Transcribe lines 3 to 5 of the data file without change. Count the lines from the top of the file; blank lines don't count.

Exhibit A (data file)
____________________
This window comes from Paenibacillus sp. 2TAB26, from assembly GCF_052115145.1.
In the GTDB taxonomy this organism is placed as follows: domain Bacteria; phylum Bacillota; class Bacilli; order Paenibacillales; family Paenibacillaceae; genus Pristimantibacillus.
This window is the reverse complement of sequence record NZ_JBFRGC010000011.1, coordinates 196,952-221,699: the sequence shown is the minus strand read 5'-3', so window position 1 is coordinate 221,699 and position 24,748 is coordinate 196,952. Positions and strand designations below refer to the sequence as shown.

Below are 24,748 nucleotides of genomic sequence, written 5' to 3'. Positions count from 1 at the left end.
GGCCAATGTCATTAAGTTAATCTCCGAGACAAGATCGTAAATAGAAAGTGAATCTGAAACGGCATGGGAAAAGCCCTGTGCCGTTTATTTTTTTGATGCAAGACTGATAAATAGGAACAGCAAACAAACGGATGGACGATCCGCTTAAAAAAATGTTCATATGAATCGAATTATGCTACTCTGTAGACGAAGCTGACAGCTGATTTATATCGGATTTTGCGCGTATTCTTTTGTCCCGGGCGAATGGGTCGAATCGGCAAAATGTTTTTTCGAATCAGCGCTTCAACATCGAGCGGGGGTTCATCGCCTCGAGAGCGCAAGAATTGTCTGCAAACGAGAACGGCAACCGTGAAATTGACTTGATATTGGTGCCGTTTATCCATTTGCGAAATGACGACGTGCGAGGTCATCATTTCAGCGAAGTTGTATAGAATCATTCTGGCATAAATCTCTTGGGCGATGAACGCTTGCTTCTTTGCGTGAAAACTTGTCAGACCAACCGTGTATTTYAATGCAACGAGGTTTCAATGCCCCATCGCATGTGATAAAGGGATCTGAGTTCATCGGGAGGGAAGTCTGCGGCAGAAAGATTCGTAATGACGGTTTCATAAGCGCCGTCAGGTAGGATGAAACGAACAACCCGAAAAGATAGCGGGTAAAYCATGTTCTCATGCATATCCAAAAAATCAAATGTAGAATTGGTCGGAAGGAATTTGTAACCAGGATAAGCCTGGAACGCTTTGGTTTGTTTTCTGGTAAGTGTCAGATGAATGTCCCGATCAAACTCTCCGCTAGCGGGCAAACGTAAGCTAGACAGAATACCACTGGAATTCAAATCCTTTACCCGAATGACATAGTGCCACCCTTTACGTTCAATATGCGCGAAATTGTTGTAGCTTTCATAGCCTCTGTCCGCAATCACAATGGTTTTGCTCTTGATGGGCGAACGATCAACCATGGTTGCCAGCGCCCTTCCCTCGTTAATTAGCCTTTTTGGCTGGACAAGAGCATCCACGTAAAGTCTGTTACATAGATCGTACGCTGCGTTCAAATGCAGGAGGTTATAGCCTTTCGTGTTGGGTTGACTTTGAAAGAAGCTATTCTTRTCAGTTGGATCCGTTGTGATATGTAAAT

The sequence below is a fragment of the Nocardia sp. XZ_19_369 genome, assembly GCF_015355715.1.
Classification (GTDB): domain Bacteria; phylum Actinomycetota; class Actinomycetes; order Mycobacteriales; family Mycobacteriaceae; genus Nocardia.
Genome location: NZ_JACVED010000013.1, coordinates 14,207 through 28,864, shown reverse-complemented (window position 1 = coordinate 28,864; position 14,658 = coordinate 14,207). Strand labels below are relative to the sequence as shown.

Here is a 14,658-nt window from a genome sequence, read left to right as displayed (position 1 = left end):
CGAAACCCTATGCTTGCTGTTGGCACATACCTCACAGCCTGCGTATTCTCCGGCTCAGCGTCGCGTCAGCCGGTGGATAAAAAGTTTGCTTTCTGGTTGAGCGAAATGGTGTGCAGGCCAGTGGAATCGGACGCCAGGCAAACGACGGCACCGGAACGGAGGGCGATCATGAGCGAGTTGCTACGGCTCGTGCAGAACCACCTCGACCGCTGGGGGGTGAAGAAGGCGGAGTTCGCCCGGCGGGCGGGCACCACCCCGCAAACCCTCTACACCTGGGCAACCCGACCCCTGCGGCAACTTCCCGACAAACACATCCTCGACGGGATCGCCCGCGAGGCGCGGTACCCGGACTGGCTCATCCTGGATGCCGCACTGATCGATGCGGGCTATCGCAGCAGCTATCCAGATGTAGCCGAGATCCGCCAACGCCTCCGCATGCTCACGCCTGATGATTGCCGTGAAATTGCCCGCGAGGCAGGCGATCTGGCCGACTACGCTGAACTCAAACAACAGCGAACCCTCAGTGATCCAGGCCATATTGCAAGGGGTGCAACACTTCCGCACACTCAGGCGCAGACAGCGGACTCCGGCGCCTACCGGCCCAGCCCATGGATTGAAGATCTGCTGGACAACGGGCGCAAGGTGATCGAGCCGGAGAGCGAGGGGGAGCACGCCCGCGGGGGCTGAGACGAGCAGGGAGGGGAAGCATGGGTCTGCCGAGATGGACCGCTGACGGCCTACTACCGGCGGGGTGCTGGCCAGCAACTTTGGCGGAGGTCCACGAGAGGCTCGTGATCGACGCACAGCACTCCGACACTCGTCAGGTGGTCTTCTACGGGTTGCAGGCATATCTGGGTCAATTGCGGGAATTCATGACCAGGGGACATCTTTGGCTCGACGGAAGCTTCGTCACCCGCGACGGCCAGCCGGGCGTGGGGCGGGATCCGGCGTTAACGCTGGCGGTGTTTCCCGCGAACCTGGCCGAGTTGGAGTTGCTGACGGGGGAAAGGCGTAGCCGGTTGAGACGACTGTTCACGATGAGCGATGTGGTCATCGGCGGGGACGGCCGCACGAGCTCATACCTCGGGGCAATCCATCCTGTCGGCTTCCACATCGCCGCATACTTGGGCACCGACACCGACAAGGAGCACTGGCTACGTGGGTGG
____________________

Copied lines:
This window is the reverse complement of sequence record NZ_JBFRGC010000011.1, coordinates 196,952-221,699: the sequence shown is the minus strand read 5'-3', so window position 1 is coordinate 221,699 and position 24,748 is coordinate 196,952. Positions and strand designations below refer to the sequence as shown.

Below are 24,748 nucleotides of genomic sequence, written 5' to 3'. Positions count from 1 at the left end.
GGCCAATGTCATTAAGTTAATCTCCGAGACAAGATCGTAAATAGAAAGTGAATCTGAAACGGCATGGGAAAAGCCCTGTGCCGTTTATTTTTTTGATGCAAGACTGATAAATAGGAACAGCAAACAAACGGATGGACGATCCGCTTAAAAAAATGTTCATATGAATCGAATTATGCTACTCTGTAGACGAAGCTGACAGCTGATTTATATCGGATTTTGCGCGTATTCTTTTGTCCCGGGCGAATGGGTCGAATCGGCAAAATGTTTTTTCGAATCAGCGCTTCAACATCGAGCGGGGGTTCATCGCCTCGAGAGCGCAAGAATTGTCTGCAAACGAGAACGGCAACCGTGAAATTGACTTGATATTGGTGCCGTTTATCCATTTGCGAAATGACGACGTGCGAGGTCATCATTTCAGCGAAGTTGTATAGAATCATTCTGGCATAAATCTCTTGGGCGATGAACGCTTGCTTCTTTGCGTGAAAACTTGTCAGACCAACCGTGTATTTYAATGCAACGAGGTTTCAATGCCCCATCGCATGTGATAAAGGGATCTGAGTTCATCGGGAGGGAAGTCTGCGGCAGAAAGATTCGTAATGACGGTTTCATAAGCGCCGTCAGGTAGGATGAAACGAACAACCCGAAAAGATAGCGGGTAAAYCATGTTCTCATGCATATCCAAAAAATCAAATGTAGAATTGGTCGGAAGGAATTTGTAACCAGGATAAGCCTGGAACGCTTTGGTTTGTTTTCTGGTAAGTGTCAGATGAATGTCCCGATCAAACTCTCCGCTAGCGGGCAAACGTAAGCTAGACAGAATACCACTGGAATTCAAATCCTTTACCCGAATGACATAGTGCCACCCTTTACGTTCAATATGCGCGAAATTGTTGTAGCTTTCATAGCCTCTGTCCGCAATCACAATGGTTTTGCTCTTGATGGGCGAACGATCAACCATGGTTGCCAGCGCCCTTCCCTCGTTAATTAGCCTTTTTGGCTGGACAAGAGCATCCACGTAAAGTCTGTTACATAGATCGTACGCTGCGTTCAAATGCAGGAGGTTATAGCCTTTCGTGTTGGGTTGACTTTGAAAGAAGCTATTCTTRTCAGTTGGATCCGTTGTGATATGTAAAT